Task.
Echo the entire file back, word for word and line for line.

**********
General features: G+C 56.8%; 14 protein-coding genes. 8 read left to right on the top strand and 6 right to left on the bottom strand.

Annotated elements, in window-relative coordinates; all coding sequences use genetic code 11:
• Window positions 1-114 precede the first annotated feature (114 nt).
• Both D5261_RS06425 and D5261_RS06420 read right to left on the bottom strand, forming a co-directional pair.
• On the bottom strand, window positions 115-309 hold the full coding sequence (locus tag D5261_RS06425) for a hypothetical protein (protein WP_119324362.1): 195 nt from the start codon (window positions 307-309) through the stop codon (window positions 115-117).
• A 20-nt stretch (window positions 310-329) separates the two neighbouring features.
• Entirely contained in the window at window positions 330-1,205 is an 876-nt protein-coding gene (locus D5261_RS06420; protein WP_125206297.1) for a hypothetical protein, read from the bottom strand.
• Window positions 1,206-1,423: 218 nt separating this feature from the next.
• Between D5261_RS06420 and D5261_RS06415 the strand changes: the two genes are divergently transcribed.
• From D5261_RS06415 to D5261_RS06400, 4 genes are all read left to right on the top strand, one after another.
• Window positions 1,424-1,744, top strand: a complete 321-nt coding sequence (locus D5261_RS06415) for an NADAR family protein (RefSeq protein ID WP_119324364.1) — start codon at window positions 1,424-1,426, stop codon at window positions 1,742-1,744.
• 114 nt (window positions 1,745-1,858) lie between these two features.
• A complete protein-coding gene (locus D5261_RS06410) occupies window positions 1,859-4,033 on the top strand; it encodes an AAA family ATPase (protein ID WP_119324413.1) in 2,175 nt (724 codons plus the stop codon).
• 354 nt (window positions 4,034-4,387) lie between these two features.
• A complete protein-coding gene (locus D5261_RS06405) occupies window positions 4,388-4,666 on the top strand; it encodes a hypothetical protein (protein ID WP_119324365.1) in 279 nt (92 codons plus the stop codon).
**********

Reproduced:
General features: G+C 56.8%; 14 protein-coding genes. 8 read left to right on the top strand and 6 right to left on the bottom strand.

Annotated elements, in window-relative coordinates; all coding sequences use genetic code 11:
• Window positions 1-114 precede the first annotated feature (114 nt).
• Both D5261_RS06425 and D5261_RS06420 read right to left on the bottom strand, forming a co-directional pair.
• On the bottom strand, window positions 115-309 hold the full coding sequence (locus tag D5261_RS06425) for a hypothetical protein (protein WP_119324362.1): 195 nt from the start codon (window positions 307-309) through the stop codon (window positions 115-117).
• A 20-nt stretch (window positions 310-329) separates the two neighbouring features.
• Entirely contained in the window at window positions 330-1,205 is an 876-nt protein-coding gene (locus D5261_RS06420; protein WP_125206297.1) for a hypothetical protein, read from the bottom strand.
• Window positions 1,206-1,423: 218 nt separating this feature from the next.
• Between D5261_RS06420 and D5261_RS06415 the strand changes: the two genes are divergently transcribed.
• From D5261_RS06415 to D5261_RS06400, 4 genes are all read left to right on the top strand, one after another.
• Window positions 1,424-1,744, top strand: a complete 321-nt coding sequence (locus D5261_RS06415) for an NADAR family protein (RefSeq protein ID WP_119324364.1) — start codon at window positions 1,424-1,426, stop codon at window positions 1,742-1,744.
• 114 nt (window positions 1,745-1,858) lie between these two features.
• A complete protein-coding gene (locus D5261_RS06410) occupies window positions 1,859-4,033 on the top strand; it encodes an AAA family ATPase (protein ID WP_119324413.1) in 2,175 nt (724 codons plus the stop codon).
• 354 nt (window positions 4,034-4,387) lie between these two features.
• A complete protein-coding gene (locus D5261_RS06405) occupies window positions 4,388-4,666 on the top strand; it encodes a hypothetical protein (protein ID WP_119324365.1) in 279 nt (92 codons plus the stop codon).